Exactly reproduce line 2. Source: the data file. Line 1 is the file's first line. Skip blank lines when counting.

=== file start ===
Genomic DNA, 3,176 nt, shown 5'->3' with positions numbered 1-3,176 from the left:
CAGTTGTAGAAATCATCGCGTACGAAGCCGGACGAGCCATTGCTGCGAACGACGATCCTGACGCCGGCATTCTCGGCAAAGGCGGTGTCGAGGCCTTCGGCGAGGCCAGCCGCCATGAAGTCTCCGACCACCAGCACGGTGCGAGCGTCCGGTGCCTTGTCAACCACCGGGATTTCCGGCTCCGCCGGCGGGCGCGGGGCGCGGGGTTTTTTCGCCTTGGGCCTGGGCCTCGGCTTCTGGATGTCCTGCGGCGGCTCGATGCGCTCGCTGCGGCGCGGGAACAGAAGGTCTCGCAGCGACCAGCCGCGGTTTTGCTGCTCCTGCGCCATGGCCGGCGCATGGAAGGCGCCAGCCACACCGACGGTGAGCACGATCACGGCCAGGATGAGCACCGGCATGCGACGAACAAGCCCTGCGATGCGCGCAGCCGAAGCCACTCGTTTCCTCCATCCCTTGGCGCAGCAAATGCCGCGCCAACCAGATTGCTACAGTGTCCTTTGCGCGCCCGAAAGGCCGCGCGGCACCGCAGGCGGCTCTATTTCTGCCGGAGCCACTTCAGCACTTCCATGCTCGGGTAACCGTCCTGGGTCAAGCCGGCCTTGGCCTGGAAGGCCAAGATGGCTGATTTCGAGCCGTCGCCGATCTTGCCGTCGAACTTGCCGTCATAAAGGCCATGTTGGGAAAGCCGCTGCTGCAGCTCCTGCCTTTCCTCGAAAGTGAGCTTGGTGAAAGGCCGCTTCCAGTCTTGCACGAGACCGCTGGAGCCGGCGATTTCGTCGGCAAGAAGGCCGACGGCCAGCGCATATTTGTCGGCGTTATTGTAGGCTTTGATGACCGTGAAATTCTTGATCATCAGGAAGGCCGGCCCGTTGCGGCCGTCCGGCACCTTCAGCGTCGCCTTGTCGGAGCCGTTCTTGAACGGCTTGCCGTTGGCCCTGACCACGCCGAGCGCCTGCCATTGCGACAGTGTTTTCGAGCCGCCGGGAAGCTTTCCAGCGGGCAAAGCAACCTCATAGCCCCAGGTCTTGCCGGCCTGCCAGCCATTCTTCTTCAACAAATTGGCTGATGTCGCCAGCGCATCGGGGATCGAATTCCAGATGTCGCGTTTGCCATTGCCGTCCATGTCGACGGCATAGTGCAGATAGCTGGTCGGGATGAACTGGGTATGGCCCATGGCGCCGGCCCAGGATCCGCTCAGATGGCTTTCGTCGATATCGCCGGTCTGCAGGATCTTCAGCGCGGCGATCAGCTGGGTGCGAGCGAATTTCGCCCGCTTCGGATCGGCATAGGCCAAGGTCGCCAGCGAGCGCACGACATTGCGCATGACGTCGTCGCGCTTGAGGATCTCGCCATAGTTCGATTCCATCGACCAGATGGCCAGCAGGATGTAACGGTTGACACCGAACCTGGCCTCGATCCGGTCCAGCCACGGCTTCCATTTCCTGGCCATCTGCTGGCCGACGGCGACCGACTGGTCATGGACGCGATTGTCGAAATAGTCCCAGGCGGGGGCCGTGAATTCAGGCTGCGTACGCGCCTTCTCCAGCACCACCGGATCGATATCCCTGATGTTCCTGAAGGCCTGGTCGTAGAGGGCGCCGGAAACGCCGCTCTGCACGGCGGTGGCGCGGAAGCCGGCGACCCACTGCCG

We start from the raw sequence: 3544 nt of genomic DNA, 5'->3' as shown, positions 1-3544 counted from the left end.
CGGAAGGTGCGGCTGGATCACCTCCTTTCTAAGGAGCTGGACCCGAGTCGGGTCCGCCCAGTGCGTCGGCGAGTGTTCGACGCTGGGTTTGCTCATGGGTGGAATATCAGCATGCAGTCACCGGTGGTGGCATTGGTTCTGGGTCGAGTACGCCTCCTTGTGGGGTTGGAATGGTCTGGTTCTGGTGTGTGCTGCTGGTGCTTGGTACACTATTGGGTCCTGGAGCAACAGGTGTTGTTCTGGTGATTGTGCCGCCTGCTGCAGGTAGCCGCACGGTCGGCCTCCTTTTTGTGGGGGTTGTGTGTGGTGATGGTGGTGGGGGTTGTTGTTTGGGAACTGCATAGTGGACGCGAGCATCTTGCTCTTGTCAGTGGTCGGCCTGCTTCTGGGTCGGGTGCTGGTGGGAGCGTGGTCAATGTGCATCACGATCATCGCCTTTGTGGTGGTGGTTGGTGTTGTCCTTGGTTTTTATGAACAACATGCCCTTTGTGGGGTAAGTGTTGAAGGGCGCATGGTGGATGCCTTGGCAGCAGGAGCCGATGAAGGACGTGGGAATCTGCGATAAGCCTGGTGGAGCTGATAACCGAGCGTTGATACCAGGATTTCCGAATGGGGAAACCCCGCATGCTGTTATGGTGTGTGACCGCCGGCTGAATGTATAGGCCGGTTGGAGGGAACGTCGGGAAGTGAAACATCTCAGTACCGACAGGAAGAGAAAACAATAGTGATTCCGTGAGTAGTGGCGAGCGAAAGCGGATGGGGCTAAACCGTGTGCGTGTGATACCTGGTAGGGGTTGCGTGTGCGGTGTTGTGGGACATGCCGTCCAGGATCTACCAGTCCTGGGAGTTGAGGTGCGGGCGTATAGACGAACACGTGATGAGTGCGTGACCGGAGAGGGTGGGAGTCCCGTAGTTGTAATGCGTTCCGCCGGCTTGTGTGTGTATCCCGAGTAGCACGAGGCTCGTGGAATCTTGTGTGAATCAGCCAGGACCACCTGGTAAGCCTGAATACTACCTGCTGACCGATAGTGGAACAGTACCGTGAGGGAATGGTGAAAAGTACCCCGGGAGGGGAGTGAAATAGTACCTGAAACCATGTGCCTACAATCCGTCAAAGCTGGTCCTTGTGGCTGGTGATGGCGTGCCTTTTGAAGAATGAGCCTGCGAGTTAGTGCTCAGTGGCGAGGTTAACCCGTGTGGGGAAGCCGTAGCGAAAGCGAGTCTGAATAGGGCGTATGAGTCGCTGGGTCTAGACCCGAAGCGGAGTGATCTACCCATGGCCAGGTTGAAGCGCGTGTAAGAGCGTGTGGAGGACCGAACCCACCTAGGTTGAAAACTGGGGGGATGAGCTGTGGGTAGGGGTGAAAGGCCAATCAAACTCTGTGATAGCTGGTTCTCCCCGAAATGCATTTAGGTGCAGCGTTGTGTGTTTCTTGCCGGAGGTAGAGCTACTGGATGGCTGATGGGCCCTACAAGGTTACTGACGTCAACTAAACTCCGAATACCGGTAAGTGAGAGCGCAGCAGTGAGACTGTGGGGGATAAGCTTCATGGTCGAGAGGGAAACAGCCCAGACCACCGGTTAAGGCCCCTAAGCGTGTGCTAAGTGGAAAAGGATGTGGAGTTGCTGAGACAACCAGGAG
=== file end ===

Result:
CAGTTGTAGAAATCATCGCGTACGAAGCCGGACGAGCCATTGCTGCGAACGACGATCCTGACGCCGGCATTCTCGGCAAAGGCGGTGTCGAGGCCTTCGGCGAGGCCAGCCGCCATGAAGTCTCCGACCACCAGCACGGTGCGAGCGTCCGGTGCCTTGTCAACCACCGGGATTTCCGGCTCCGCCGGCGGGCGCGGGGCGCGGGGTTTTTTCGCCTTGGGCCTGGGCCTCGGCTTCTGGATGTCCTGCGGCGGCTCGATGCGCTCGCTGCGGCGCGGGAACAGAAGGTCTCGCAGCGACCAGCCGCGGTTTTGCTGCTCCTGCGCCATGGCCGGCGCATGGAAGGCGCCAGCCACACCGACGGTGAGCACGATCACGGCCAGGATGAGCACCGGCATGCGACGAACAAGCCCTGCGATGCGCGCAGCCGAAGCCACTCGTTTCCTCCATCCCTTGGCGCAGCAAATGCCGCGCCAACCAGATTGCTACAGTGTCCTTTGCGCGCCCGAAAGGCCGCGCGGCACCGCAGGCGGCTCTATTTCTGCCGGAGCCACTTCAGCACTTCCATGCTCGGGTAACCGTCCTGGGTCAAGCCGGCCTTGGCCTGGAAGGCCAAGATGGCTGATTTCGAGCCGTCGCCGATCTTGCCGTCGAACTTGCCGTCATAAAGGCCATGTTGGGAAAGCCGCTGCTGCAGCTCCTGCCTTTCCTCGAAAGTGAGCTTGGTGAAAGGCCGCTTCCAGTCTTGCACGAGACCGCTGGAGCCGGCGATTTCGTCGGCAAGAAGGCCGACGGCCAGCGCATATTTGTCGGCGTTATTGTAGGCTTTGATGACCGTGAAATTCTTGATCATCAGGAAGGCCGGCCCGTTGCGGCCGTCCGGCACCTTCAGCGTCGCCTTGTCGGAGCCGTTCTTGAACGGCTTGCCGTTGGCCCTGACCACGCCGAGCGCCTGCCATTGCGACAGTGTTTTCGAGCCGCCGGGAAGCTTTCCAGCGGGCAAAGCAACCTCATAGCCCCAGGTCTTGCCGGCCTGCCAGCCATTCTTCTTCAACAAATTGGCTGATGTCGCCAGCGCATCGGGGATCGAATTCCAGATGTCGCGTTTGCCATTGCCGTCCATGTCGACGGCATAGTGCAGATAGCTGGTCGGGATGAACTGGGTATGGCCCATGGCGCCGGCCCAGGATCCGCTCAGATGGCTTTCGTCGATATCGCCGGTCTGCAGGATCTTCAGCGCGGCGATCAGCTGGGTGCGAGCGAATTTCGCCCGCTTCGGATCGGCATAGGCCAAGGTCGCCAGCGAGCGCACGACATTGCGCATGACGTCGTCGCGCTTGAGGATCTCGCCATAGTTCGATTCCATCGACCAGATGGCCAGCAGGATGTAACGGTTGACACCGAACCTGGCCTCGATCCGGTCCAGCCACGGCTTCCATTTCCTGGCCATCTGCTGGCCGACGGCGACCGACTGGTCATGGACGCGATTGTCGAAATAGTCCCAGGCGGGGGCCGTGAATTCAGGCTGCGTACGCGCCTTCTCCAGCACCACCGGATCGATATCCCTGATGTTCCTGAAGGCCTGGTCGTAGAGGGCGCCGGAAACGCCGCTCTGCACGGCGGTGGCGCGGAAGCCGGCGACCCACTGCCG